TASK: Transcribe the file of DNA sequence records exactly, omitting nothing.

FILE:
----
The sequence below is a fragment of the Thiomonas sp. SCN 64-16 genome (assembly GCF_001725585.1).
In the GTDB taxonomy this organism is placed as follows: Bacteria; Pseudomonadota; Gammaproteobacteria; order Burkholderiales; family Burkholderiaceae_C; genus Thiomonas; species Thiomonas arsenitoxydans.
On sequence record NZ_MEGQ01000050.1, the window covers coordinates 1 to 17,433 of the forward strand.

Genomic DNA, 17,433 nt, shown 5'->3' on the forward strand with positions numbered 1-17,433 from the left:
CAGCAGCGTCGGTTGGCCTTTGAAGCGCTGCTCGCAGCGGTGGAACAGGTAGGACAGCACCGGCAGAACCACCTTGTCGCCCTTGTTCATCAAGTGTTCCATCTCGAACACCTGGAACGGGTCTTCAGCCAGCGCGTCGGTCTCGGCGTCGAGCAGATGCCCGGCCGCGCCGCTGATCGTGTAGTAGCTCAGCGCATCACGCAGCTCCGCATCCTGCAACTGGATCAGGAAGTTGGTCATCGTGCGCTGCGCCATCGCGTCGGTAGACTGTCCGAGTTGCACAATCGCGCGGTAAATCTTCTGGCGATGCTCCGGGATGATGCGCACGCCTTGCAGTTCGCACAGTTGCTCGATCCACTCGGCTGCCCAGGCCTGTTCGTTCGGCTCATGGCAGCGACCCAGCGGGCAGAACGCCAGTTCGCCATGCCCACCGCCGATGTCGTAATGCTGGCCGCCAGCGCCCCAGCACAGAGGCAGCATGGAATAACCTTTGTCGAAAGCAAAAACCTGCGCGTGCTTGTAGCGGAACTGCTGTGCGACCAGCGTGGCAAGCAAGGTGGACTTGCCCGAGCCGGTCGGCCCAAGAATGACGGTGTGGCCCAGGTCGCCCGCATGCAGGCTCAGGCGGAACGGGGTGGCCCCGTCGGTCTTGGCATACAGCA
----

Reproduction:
The sequence below is a fragment of the Thiomonas sp. SCN 64-16 genome (assembly GCF_001725585.1).
In the GTDB taxonomy this organism is placed as follows: Bacteria; Pseudomonadota; Gammaproteobacteria; order Burkholderiales; family Burkholderiaceae_C; genus Thiomonas; species Thiomonas arsenitoxydans.
On sequence record NZ_MEGQ01000050.1, the window covers coordinates 1 to 17,433 of the forward strand.

Genomic DNA, 17,433 nt, shown 5'->3' on the forward strand with positions numbered 1-17,433 from the left:
CAGCAGCGTCGGTTGGCCTTTGAAGCGCTGCTCGCAGCGGTGGAACAGGTAGGACAGCACCGGCAGAACCACCTTGTCGCCCTTGTTCATCAAGTGTTCCATCTCGAACACCTGGAACGGGTCTTCAGCCAGCGCGTCGGTCTCGGCGTCGAGCAGATGCCCGGCCGCGCCGCTGATCGTGTAGTAGCTCAGCGCATCACGCAGCTCCGCATCCTGCAACTGGATCAGGAAGTTGGTCATCGTGCGCTGCGCCATCGCGTCGGTAGACTGTCCGAGTTGCACAATCGCGCGGTAAATCTTCTGGCGATGCTCCGGGATGATGCGCACGCCTTGCAGTTCGCACAGTTGCTCGATCCACTCGGCTGCCCAGGCCTGTTCGTTCGGCTCATGGCAGCGACCCAGCGGGCAGAACGCCAGTTCGCCATGCCCACCGCCGATGTCGTAATGCTGGCCGCCAGCGCCCCAGCACAGAGGCAGCATGGAATAACCTTTGTCGAAAGCAAAAACCTGCGCGTGCTTGTAGCGGAACTGCTGTGCGACCAGCGTGGCAAGCAAGGTGGACTTGCCCGAGCCGGTCGGCCCAAGAATGACGGTGTGGCCCAGGTCGCCCGCATGCAGGCTCAGGCGGAACGGGGTGGCCCCGTCGGTCTTGGCATACAGCA